“Will you let me be your servant; let me be as Christ to you. Pray that I may have the grace to let you be my servant too.” (From The Servant Song, by Richard Gillard)
This is the primary theme of Seven is a Perfect Number. After her recovery from a broken hip, Mrs. Henry refuses to try to get out of her wheelchair and walk. It is Beth Anne, a young girl with Down syndrome, who coaxes her out of the chair and helps her learn to walk with the aid of a walker. When Beth Anne breaks her leg, Mrs. Henry shows up with the same walker and insists that Beth Anne get out of her wheelchair and walk.
Sometimes in life, we are the servants and sometimes we are the served. While both roles can be challenging, from my own personal experience, receiving the service is harder. On the night before he died, Jesus washed his disciples’ feet. Peter’s first response to this is much like our response when someone wants to do something for us. “I can’t let you do that.” or “No thanks, I can do it myself.” It is much easier to be on the giving end of service than on the receiving end. To receive help from others is to put ourselves in a vulnerable position—one of dependence. And yet that is what Jesus expects us to do. He wants us to depend on him for everything. How hard is it for us to do that when we can’t bring ourselves to depend on others? And yet it is through others that we receive God’s grace.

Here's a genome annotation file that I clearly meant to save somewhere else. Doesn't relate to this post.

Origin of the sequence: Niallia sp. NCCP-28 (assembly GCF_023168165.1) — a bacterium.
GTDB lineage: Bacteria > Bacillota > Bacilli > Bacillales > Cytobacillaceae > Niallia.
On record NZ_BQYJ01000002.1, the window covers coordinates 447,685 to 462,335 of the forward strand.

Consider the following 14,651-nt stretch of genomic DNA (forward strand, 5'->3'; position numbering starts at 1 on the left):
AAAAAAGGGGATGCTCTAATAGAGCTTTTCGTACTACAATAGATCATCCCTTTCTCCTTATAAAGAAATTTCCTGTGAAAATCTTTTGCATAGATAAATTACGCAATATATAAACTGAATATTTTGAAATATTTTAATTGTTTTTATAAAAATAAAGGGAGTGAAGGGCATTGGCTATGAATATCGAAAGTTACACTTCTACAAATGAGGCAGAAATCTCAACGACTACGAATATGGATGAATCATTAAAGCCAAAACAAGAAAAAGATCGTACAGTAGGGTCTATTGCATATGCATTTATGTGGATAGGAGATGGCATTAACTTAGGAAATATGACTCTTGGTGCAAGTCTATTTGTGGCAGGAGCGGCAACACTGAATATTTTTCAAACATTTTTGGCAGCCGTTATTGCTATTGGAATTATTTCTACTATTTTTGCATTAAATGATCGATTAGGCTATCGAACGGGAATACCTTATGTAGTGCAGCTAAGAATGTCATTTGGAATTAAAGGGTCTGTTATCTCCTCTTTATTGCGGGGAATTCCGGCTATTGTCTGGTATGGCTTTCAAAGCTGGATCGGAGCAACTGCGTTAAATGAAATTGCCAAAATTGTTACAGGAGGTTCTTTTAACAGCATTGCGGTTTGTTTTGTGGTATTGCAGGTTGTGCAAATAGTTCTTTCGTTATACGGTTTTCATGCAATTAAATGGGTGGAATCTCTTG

God does not always call the best among us for the job at hand. Melissa struggles with this concept in my book. When Beth Anne is recognized as a hero for rescuing a little girl who fell in the pond, Melissa is upset that she wasn’t there. After all, Melissa is the best swimmer. She could have performed the rescue easily, and yet it is Beth Anne who gets the praise and reward. Later, when the Handy Helpers are cleaning Mrs. Henry’s house and Beth Anne just sits on the sofa looking at photo albums with Mrs. Henry, Melissa calls her lazy. Melissa’s grandmother uses the story of Martha and Mary from the Bible to help Melissa understand that there are many ways to serve. As her grandmother tells her, “Maybe Mrs. Henry needed someone to talk to more than she needed a clean house.”
In my personal life I have many people who are dependent on me. I am cast in the servant role daily. Yet it is difficult for me to ask for help or accept it when it is offered. Even small requests such as asking my Facebook friends for prayers are often not made by me because I’m too busy trying to hold it all together by myself. I should take a lesson from my own writing. I often wonder why I was called on to write these books when there are so many better writers who are already well known. And yet this is the task I was given. Much as I would be happy at times to relinquish it, I am driven to press on. And so I ask you who are reading this to help me share my message. If these books are intended to reach a child somewhere who desperately needs to hear of God’s infinite love, it is only through you that it will happen.